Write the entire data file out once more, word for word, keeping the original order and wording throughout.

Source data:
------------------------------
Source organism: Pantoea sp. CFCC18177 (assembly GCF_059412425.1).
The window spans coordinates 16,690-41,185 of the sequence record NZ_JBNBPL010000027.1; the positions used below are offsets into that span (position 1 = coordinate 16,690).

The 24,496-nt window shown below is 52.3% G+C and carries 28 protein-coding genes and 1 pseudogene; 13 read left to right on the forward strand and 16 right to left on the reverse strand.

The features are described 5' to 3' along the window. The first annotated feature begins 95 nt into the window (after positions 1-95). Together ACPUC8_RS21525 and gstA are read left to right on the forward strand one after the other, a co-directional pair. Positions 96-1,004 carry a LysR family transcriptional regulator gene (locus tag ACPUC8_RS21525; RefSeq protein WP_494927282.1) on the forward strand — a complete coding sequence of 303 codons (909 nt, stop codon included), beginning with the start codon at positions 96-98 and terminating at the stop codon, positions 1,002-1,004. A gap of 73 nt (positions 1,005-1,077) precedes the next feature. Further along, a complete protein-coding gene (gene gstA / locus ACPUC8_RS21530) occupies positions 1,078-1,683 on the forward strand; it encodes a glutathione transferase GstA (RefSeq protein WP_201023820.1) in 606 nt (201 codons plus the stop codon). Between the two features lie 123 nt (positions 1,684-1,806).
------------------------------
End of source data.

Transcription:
Source organism: Pantoea sp. CFCC18177 (assembly GCF_059412425.1).
The window spans coordinates 16,690-41,185 of the sequence record NZ_JBNBPL010000027.1; the positions used below are offsets into that span (position 1 = coordinate 16,690).

The 24,496-nt window shown below is 52.3% G+C and carries 28 protein-coding genes and 1 pseudogene; 13 read left to right on the forward strand and 16 right to left on the reverse strand.

The features are described 5' to 3' along the window. The first annotated feature begins 95 nt into the window (after positions 1-95). Together ACPUC8_RS21525 and gstA are read left to right on the forward strand one after the other, a co-directional pair. Positions 96-1,004 carry a LysR family transcriptional regulator gene (locus tag ACPUC8_RS21525; RefSeq protein WP_494927282.1) on the forward strand — a complete coding sequence of 303 codons (909 nt, stop codon included), beginning with the start codon at positions 96-98 and terminating at the stop codon, positions 1,002-1,004. A gap of 73 nt (positions 1,005-1,077) precedes the next feature. Further along, a complete protein-coding gene (gene gstA / locus ACPUC8_RS21530) occupies positions 1,078-1,683 on the forward strand; it encodes a glutathione transferase GstA (RefSeq protein WP_201023820.1) in 606 nt (201 codons plus the stop codon). Between the two features lie 123 nt (positions 1,684-1,806).